As to the symbol of the Assyrian Star, he believed that the symbol does not represent a star, but the god Shamash, the sun disc. The sun disc comes in two forms in the ancient Assyrian designs. The first has four points or horns surrounded by four sets of rays. Each set might be composed of one, two or three rays. The other type has eight horns or points with seven or eleven sets of rays.

Assyrian Star

There is one unique version dating back to third millennium B.C. It is made of ceramic and glass and was used as a necklace.

The design is in high relief. It has a single wide ray that starts at the center and radiates out to the four corners of the object. In between the rays there are eight spheres that may represent planets in the sky. Seen represents the moon and is the god of irrigation, and agriculture. Seen is also known as the night sun. At the same time Ishtar is also referred to as the Sun god in the Assyrian tablets. The next sphere represents Meeroodakh, or Mars. Due to its red color, this planet was well known.

The third is Bel or Saturn. The fourth is Nebu, or Mercury. The fifth is Yav or Jupiter. The sixth is Shamash or Sun and the two others are probably representations of Venus, which appears twice every twenty-four hours; once in the morning, and once in the evening.

With respect to colors, a careful examination indicates that stone engravings representing the Sun god are left natural; but those made out of ceramic contain gold pigments to represent a fiery sun that endows the earth with life.

George Bet Atanous was an athlete himself. It was with envy that he observed, at the Olympic Games held in Berlin, Germany, that the different teams each was carrying its own national flag with pride. To quote his own words: “I was an athlete in my spare time. I envied the participating countries carrying their flags. I thought to myself: Why is it that we have not attained the success to take part in such games while carrying our own flag?” The establishment of AUA in 1968, created an opportunity for him to participate in the bid to design a flag for the Assyrians of today. He presented his design to the Executive Board of AUA during its 3rd Annual Convention. His design was unanimously accepted. The reason for the enthusiastic approval of his design was that George Bet Atanous had not created a new design, but had chosen the existing motifs and icons found in the ancient Assyrian symbols. He had extracted and reassembled those motifs in such a way that the design would be pleasing to the eye, and at the same time establish the Assyrian national continuity and reawaken a sense of pride in being an Assyrian.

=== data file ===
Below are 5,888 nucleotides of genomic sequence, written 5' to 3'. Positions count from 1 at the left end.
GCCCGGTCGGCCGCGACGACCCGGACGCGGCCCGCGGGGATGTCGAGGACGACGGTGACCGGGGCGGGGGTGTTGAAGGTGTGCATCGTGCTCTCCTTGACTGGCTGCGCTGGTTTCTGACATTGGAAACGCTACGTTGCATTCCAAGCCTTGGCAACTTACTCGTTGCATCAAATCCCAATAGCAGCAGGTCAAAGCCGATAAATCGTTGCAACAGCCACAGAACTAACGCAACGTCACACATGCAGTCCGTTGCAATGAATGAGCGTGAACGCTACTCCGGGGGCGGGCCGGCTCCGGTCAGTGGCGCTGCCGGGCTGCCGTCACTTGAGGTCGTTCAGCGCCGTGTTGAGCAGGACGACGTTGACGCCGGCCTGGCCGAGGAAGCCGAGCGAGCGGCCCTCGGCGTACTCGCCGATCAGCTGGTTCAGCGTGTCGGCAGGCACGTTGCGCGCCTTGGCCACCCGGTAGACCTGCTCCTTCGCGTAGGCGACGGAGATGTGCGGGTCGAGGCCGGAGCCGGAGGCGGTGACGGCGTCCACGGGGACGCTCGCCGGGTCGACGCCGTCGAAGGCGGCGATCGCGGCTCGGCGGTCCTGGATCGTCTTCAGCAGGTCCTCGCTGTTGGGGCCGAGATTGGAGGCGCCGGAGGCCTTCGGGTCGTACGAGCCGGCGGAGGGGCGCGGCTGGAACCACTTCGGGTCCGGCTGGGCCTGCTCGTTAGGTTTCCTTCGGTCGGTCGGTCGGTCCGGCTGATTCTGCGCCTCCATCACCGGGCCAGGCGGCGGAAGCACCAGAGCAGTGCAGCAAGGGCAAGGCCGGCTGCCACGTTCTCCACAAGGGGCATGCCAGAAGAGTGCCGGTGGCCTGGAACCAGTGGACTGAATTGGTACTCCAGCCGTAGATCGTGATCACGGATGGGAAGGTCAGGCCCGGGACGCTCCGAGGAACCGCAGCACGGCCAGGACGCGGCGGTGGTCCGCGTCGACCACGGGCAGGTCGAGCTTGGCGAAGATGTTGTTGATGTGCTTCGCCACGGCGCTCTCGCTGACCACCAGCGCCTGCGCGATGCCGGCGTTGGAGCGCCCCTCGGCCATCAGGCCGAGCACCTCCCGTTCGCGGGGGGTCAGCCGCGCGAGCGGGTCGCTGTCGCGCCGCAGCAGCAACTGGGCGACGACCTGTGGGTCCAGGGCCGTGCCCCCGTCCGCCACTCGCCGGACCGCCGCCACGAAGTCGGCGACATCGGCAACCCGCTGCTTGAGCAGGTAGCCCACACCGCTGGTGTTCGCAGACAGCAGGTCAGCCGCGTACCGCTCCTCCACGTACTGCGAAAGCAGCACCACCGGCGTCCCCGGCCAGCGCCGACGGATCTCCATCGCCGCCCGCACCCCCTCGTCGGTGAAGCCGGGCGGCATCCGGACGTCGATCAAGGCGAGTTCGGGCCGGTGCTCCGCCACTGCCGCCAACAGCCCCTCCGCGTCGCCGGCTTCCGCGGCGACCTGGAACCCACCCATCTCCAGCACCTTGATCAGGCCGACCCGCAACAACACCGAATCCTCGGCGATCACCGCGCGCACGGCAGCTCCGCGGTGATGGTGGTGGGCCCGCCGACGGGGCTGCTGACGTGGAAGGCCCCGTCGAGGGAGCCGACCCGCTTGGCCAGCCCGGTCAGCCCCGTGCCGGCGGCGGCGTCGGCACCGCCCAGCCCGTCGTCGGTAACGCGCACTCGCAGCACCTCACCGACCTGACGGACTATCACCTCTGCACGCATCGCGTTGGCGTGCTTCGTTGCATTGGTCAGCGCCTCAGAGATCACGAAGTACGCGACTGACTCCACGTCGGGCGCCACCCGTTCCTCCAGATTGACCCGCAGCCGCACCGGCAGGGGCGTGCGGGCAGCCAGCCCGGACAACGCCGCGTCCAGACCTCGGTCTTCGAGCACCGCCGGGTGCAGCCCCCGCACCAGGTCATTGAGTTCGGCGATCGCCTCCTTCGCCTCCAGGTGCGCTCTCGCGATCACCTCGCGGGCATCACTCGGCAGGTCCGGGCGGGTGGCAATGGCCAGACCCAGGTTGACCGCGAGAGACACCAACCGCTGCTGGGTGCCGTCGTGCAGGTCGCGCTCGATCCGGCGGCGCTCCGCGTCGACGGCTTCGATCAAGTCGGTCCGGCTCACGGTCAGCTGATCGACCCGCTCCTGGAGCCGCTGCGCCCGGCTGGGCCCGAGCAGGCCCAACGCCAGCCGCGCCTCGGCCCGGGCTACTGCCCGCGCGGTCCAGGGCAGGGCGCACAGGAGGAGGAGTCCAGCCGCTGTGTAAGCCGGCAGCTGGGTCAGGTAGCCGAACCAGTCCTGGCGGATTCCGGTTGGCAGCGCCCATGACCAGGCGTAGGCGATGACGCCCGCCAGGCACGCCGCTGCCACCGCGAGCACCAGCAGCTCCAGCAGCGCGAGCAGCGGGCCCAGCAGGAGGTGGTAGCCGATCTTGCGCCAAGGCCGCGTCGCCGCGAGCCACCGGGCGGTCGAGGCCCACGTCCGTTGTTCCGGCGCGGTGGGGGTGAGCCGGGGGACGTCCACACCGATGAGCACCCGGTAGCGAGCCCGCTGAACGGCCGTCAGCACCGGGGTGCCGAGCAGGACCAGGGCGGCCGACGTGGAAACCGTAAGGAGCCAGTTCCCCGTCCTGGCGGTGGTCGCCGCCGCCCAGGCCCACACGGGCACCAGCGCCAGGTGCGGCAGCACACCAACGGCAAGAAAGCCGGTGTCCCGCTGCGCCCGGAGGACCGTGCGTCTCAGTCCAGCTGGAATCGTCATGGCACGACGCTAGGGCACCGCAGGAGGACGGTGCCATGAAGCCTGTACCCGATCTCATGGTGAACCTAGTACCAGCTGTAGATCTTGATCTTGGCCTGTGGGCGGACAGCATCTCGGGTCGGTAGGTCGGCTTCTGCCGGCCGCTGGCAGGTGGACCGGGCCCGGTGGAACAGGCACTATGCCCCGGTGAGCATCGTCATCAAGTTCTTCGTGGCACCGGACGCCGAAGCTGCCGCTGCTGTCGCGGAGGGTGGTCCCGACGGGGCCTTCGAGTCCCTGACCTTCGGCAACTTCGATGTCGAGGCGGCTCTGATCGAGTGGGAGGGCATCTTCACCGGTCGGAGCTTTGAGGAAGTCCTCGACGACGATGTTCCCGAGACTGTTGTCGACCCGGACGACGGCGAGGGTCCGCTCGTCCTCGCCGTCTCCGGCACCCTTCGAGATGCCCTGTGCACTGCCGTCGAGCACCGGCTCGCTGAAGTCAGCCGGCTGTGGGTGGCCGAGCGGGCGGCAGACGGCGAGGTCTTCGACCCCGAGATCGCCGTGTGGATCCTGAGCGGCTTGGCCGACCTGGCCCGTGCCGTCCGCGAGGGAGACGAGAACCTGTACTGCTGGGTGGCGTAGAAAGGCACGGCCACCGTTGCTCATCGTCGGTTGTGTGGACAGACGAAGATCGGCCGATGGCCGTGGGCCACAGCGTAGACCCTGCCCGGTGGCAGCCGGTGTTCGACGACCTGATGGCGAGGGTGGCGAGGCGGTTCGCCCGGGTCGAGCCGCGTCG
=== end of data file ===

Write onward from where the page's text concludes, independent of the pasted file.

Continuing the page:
The choice of the colors for the flag was also based on ancient Assyrian artistic tradition:

  1. The center image which is the Shamash Disc (sun) is golden to represent fire as the source of life.
  2. Among the four wings, the middle or principal one is sky blue; symbol of happiness.
  3. The three points that are in between the wings and branch out to four directions represent either rays of light or rivers. The artist’s choice went for the rivers, which he extends to four directions. The imagery mirrors the condition of the Assyrians of today— i.e. scattered in the four corners of the world — and the hope of finding their way back by the same route.
  4. The three rivers are Tigris, Euphrates, and Zab. Euphrates is colored blue to symbolize plentitude. Zab is colored white to represent peace; Tigris is colored red to symbolize pride. Above the Shamash disc is the god Ashur in war gear with original colors in engravings found in the British Museum.
  5. At the head of the flagpole is the Standard of Sargon II, which was originally in gold and was always held above the king’s head so that the generals could immediately locate the king in the battlefield.The Akkadian name of Tigris is Diglat or Tigla meaning date palm. Palm trees grew along the banks of this river in thick rows, which probably inspired the name of the river.

Euphrates in Akkadian is Prat, which means plentitude. This river was surrounded by agricultural fields that it irrigated and sustained the people.

George Bet Atanous also designed various coins, plaques and medals for AUA and other Assyrian organizations to be used as trophies or awards of appreciation for worthy Assyrians who have served their nation well.

Original Assyrian Flag
Original Assyrian Flag Pole